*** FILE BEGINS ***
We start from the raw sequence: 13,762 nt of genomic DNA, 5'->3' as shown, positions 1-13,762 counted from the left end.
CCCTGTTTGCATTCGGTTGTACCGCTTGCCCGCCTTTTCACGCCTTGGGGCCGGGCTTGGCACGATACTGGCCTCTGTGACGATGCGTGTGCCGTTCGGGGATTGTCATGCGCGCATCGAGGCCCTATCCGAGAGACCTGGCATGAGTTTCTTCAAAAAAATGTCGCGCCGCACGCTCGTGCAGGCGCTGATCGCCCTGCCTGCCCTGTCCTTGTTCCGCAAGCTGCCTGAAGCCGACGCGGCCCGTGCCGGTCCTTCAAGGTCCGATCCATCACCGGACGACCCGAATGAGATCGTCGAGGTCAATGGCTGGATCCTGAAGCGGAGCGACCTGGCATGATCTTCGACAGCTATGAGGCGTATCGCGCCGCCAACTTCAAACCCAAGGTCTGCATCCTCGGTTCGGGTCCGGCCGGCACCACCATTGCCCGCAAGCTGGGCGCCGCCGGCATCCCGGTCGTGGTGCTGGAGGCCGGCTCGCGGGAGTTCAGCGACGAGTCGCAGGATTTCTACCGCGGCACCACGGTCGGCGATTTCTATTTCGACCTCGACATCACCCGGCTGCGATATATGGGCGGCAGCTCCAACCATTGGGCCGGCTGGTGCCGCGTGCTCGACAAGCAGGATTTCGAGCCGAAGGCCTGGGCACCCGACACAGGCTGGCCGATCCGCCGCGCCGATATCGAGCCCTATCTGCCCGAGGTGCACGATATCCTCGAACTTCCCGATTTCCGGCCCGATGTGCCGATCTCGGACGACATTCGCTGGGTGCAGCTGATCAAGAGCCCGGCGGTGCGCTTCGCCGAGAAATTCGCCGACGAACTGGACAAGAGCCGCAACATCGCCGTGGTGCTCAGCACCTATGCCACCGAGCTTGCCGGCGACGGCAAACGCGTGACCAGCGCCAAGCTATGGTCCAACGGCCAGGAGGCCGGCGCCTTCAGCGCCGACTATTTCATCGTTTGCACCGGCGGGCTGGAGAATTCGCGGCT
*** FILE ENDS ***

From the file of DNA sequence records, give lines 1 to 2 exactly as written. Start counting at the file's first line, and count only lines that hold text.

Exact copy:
We start from the raw sequence: 13,762 nt of genomic DNA, 5'->3' as shown, positions 1-13,762 counted from the left end.
CCCTGTTTGCATTCGGTTGTACCGCTTGCCCGCCTTTTCACGCCTTGGGGCCGGGCTTGGCACGATACTGGCCTCTGTGACGATGCGTGTGCCGTTCGGGGATTGTCATGCGCGCATCGAGGCCCTATCCGAGAGACCTGGCATGAGTTTCTTCAAAAAAATGTCGCGCCGCACGCTCGTGCAGGCGCTGATCGCCCTGCCTGCCCTGTCCTTGTTCCGCAAGCTGCCTGAAGCCGACGCGGCCCGTGCCGGTCCTTCAAGGTCCGATCCATCACCGGACGACCCGAATGAGATCGTCGAGGTCAATGGCTGGATCCTGAAGCGGAGCGACCTGGCATGATCTTCGACAGCTATGAGGCGTATCGCGCCGCCAACTTCAAACCCAAGGTCTGCATCCTCGGTTCGGGTCCGGCCGGCACCACCATTGCCCGCAAGCTGGGCGCCGCCGGCATCCCGGTCGTGGTGCTGGAGGCCGGCTCGCGGGAGTTCAGCGACGAGTCGCAGGATTTCTACCGCGGCACCACGGTCGGCGATTTCTATTTCGACCTCGACATCACCCGGCTGCGATATATGGGCGGCAGCTCCAACCATTGGGCCGGCTGGTGCCGCGTGCTCGACAAGCAGGATTTCGAGCCGAAGGCCTGGGCACCCGACACAGGCTGGCCGATCCGCCGCGCCGATATCGAGCCCTATCTGCCCGAGGTGCACGATATCCTCGAACTTCCCGATTTCCGGCCCGATGTGCCGATCTCGGACGACATTCGCTGGGTGCAGCTGATCAAGAGCCCGGCGGTGCGCTTCGCCGAGAAATTCGCCGACGAACTGGACAAGAGCCGCAACATCGCCGTGGTGCTCAGCACCTATGCCACCGAGCTTGCCGGCGACGGCAAACGCGTGACCAGCGCCAAGCTATGGTCCAACGGCCAGGAGGCCGGCGCCTTCAGCGCCGACTATTTCATCGTTTGCACCGGCGGGCTGGAGAATTCGCGGCT